If you do not want the !hello command then remove that section of the code:

// remove the following if you do not want !hello	
        if(message.toLowerCase() === '!hello') {
		// "@alca, heya!"
		client.say(channel, `@${tags.username}, heya!`);

I am showing how to add a command for !cat and !dog that will put animal emotes in the chat.

//animals commands

if (message.toLowerCase() === '!cat') {
client.say(channel, `GlitchCat DxCat Keepo RitzMitz Kippa`);

if (message.toLowerCase() === '!dog') {
client.say(channel, `FrankerZ RalpherZ CorgiDerp OhMyDog ChefFrank BegWan `);

This code will turn upper case letters in the chat command into lower case, then if it matches !cat or !dog it will put the emotes into the chat.

Command Variants:

You can see in the code above there is:

if (message.toLowerCase() === '!cat')

What toLowerCase does is if someone in chat used capitals (!Cat), it will make it small letters (!cat) then see if it matches the command.

If you want something more specific (It will only listen to that exact term), or if its only numbers, you can use:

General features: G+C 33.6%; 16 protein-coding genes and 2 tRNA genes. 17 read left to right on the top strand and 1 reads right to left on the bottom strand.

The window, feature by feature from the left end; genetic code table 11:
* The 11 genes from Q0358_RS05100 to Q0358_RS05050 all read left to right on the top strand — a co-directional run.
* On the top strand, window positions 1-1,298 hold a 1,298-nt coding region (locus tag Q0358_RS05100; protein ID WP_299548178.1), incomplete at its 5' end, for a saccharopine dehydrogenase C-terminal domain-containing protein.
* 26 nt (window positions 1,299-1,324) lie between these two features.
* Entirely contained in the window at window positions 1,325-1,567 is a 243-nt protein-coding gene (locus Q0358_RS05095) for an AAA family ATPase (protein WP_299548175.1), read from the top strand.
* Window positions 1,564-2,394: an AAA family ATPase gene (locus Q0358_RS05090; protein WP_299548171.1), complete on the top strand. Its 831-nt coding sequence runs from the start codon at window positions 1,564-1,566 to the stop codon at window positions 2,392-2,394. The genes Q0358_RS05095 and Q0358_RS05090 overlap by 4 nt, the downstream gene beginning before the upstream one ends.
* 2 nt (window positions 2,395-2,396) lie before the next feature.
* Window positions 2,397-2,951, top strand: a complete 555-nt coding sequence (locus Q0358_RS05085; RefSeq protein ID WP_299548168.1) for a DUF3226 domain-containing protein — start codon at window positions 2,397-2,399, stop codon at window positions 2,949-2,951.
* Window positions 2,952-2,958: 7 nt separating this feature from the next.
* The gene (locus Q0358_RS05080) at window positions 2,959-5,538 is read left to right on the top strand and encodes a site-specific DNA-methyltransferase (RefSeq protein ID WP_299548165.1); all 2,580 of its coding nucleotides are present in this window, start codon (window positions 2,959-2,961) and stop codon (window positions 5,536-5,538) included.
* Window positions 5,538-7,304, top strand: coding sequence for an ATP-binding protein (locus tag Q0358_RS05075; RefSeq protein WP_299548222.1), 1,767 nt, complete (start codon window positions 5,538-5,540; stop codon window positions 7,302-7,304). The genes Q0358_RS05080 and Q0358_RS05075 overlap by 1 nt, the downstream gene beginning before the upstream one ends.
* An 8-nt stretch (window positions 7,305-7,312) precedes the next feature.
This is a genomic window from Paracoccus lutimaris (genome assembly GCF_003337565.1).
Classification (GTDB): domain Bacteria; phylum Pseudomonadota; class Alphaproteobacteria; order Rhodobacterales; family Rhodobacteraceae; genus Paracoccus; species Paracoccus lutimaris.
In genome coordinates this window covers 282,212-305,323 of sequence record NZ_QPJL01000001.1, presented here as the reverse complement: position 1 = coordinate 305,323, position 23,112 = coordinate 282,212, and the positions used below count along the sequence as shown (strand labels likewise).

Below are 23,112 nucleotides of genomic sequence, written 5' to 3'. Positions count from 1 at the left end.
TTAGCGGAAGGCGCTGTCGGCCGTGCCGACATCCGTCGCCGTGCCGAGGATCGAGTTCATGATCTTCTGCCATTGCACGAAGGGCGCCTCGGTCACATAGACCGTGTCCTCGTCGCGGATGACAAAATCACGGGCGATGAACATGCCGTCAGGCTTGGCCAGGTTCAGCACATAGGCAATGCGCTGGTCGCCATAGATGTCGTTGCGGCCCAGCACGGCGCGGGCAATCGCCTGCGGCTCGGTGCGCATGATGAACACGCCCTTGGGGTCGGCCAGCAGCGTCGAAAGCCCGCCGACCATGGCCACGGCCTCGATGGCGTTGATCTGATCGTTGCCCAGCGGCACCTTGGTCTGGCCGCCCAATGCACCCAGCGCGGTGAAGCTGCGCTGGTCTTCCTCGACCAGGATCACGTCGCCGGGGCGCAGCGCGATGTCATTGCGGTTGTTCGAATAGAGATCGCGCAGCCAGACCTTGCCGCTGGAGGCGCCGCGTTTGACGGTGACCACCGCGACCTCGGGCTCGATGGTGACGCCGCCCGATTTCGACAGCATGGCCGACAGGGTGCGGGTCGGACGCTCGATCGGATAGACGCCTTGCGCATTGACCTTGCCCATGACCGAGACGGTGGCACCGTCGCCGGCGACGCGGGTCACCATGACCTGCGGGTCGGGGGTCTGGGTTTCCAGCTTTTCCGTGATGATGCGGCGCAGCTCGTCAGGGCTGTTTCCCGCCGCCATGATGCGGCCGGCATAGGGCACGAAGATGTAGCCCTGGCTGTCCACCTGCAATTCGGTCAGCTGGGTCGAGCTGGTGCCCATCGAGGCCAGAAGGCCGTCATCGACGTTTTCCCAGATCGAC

if (message === '!1') {

If you want it to take a word out of what people are saying, you can use this:

if (message.includes("lurk")) {

If someone types “I am going to be lurking” then the bot will trigger with the word lurk being in that sentence. It also works when people say “I was lurking earlier” so sometimes it funny when people see the bot triggered when they are back.

If you wanted to add a 6 sided dice roll game into the bot, here is the one that I use that is much more simple than the one twitch example from the last article.

//roll dice

if(message.toLowerCase() === '!roll') {
const result = Math.floor(Math.random() * 6) + 1;
client.say(channel, `@${user['display-name']}, You rolled a ${result}.`);